GMATantidote wrote:

An alloy of copper and aluminum has 40% copper. An alloy of Copper and Zinc has Copper and Zinc in the ratio 2:7. These two alloys are mixed in such a way that in the overall alloy, there is more aluminum than Zinc, and copper constitutes x% of this alloy. What is the range of values x can take?

A) 30% ≤ x ≤ 40%

B) 32.5% ≤ x ≤ 40%

C) 32.5% ≤ x ≤ 42%

D) 33.33% ≤ x ≤ 40%

E) 33.33 % ≤ x ≤ 42%

What is the source of this problem? It is certainly not GMAT specific because the numbers given are hard to work with. Also, the options are not accurate. "Range" means that we need to give the values that x does take. Option (A) covers extra values (like codomain) while option (B) doesn't cover all values. In a question like this, you cannot have an "approximate value" of x.

Given: "in the overall alloy, there is more aluminum than Zinc,"

The maximum aluminium you can have is when you mix copper and aluminium alloy (say alloy A) with infinitesimally small amount of copper and zinc alloy (alloy B). In that case, you will have almost 40% of copper in the mix (because alloy A has 40% of copper). So x% < 40%.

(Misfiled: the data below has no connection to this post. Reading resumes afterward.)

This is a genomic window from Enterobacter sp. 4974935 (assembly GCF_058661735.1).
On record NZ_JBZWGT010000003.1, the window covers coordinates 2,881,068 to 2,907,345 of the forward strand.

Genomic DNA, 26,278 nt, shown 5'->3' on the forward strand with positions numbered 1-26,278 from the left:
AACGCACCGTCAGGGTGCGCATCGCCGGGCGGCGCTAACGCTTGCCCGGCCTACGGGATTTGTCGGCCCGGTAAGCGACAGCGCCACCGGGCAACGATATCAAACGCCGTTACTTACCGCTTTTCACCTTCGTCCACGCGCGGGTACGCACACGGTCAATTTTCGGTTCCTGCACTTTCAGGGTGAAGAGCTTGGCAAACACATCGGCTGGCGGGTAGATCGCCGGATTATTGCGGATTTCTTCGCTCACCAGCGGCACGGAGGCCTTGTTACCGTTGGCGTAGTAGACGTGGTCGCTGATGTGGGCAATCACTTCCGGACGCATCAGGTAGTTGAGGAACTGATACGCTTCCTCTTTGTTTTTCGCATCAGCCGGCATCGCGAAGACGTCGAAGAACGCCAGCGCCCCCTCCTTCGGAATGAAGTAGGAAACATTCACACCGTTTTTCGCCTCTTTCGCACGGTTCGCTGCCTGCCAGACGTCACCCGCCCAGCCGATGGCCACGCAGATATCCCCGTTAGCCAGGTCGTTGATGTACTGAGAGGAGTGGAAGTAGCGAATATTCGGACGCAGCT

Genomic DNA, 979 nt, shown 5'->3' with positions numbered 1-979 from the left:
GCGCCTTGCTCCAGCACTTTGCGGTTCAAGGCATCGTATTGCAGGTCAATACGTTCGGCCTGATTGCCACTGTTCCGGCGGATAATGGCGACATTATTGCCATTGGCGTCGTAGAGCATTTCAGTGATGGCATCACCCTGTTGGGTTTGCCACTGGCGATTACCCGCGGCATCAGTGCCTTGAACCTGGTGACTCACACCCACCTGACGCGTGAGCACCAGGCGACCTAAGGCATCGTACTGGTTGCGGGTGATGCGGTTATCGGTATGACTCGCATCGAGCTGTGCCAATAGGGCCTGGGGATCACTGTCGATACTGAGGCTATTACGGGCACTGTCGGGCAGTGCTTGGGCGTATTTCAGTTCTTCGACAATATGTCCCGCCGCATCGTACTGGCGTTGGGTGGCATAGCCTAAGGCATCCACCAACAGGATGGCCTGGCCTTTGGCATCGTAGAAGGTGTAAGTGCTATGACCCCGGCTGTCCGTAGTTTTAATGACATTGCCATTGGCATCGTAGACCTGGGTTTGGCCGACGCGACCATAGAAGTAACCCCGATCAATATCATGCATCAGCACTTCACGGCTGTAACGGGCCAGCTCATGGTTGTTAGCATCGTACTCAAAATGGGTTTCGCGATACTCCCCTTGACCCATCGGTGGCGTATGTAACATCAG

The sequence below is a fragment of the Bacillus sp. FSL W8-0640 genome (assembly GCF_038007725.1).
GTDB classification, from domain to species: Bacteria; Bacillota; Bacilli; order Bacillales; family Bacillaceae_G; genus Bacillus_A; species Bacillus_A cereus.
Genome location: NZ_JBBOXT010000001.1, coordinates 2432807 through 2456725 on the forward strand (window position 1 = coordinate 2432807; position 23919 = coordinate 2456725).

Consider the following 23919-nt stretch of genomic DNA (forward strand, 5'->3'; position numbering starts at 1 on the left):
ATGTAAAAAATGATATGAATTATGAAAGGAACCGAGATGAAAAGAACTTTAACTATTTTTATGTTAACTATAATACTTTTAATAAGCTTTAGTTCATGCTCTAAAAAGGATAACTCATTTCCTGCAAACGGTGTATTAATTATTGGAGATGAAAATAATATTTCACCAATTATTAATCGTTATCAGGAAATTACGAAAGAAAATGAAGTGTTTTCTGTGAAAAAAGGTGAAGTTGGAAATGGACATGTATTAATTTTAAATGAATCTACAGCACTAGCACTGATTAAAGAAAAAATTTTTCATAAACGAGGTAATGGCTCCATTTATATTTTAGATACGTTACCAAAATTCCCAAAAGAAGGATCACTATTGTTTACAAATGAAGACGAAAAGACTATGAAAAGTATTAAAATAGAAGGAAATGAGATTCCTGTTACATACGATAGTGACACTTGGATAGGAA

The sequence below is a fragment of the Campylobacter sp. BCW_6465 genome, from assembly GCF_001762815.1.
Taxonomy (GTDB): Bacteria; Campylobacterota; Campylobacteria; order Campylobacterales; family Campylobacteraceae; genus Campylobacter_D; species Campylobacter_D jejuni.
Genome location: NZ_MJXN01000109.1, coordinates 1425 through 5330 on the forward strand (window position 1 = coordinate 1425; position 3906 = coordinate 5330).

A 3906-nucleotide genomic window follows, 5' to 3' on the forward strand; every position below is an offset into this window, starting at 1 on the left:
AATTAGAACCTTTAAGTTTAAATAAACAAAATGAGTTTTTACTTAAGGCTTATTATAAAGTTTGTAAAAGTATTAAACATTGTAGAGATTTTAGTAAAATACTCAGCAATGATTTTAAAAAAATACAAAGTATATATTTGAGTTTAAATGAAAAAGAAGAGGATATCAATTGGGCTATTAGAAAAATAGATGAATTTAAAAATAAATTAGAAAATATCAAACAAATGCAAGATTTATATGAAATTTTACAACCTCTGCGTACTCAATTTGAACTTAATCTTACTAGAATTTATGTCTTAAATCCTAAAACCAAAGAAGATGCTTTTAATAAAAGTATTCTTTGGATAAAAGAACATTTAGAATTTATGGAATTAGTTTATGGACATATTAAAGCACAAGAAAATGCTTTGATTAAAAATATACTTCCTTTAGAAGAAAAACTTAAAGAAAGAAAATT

Minimum case:

60% of alloy A > (7/9) of alloy B

A/B > 35/27

If the two alloys are mixed in this ratio, the copper concentration will be:

Using weighted average:

Cavg = (2/5 * 35 + 2/9 * 27)/(35 + 27)

Cavg = (14 + 6)/62= 20/62 = 32.26% (rounded to 2 decimal places)

So x% > 32.26%

Answer: 32.26 < x < 40

Thanks for the answer, I went through your posts on weighted average and scale on

and really liked the approach.

Can you pls explain - In this particular question, while calculating the maximum for Aluminum how are we using the statement that Aluminum can be no more than Zinc?

Also would be interested in getting answer to this question, since I learned Weighted average from your posts - so thought it will be good to understand your POV.